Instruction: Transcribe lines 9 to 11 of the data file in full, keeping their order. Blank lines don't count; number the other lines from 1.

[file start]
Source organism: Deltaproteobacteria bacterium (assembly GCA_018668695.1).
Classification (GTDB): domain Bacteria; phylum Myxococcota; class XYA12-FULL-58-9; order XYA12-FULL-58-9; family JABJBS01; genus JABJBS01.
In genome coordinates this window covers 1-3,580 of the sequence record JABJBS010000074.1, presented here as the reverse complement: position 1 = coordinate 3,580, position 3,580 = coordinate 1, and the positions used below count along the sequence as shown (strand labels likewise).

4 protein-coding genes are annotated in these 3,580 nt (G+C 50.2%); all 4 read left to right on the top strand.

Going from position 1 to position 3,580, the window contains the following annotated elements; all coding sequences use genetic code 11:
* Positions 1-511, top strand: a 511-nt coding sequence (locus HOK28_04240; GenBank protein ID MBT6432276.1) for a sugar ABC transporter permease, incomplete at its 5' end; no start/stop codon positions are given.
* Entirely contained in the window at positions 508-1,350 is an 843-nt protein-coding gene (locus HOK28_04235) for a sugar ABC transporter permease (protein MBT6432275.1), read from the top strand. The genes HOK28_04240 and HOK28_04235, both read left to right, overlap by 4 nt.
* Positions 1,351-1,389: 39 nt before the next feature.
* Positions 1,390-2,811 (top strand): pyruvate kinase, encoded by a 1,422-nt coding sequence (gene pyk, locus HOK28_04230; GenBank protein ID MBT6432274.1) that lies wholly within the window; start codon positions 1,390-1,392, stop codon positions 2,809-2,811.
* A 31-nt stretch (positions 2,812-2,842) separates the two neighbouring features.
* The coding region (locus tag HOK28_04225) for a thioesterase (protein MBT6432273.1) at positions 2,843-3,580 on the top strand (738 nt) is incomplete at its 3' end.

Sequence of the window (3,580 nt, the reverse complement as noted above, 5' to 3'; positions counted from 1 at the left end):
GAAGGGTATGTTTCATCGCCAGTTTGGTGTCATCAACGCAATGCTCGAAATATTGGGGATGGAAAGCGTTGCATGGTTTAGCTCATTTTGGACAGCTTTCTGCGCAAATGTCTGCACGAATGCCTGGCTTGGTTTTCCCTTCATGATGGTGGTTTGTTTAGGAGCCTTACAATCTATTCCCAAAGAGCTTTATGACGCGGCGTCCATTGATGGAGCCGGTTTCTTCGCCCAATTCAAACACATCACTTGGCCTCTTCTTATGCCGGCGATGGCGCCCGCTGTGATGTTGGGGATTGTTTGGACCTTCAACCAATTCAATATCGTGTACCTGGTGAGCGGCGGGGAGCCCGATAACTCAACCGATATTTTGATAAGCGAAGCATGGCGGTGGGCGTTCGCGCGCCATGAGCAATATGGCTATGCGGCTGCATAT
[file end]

* Positions 1,390-2,811 (top strand): pyruvate kinase, encoded by a 1,422-nt coding sequence (gene pyk, locus HOK28_04230; GenBank protein ID MBT6432274.1) that lies wholly within the window; start codon positions 1,390-1,392, stop codon positions 2,809-2,811.
* A 31-nt stretch (positions 2,812-2,842) separates the two neighbouring features.
* The coding region (locus tag HOK28_04225) for a thioesterase (protein MBT6432273.1) at positions 2,843-3,580 on the top strand (738 nt) is incomplete at its 3' end.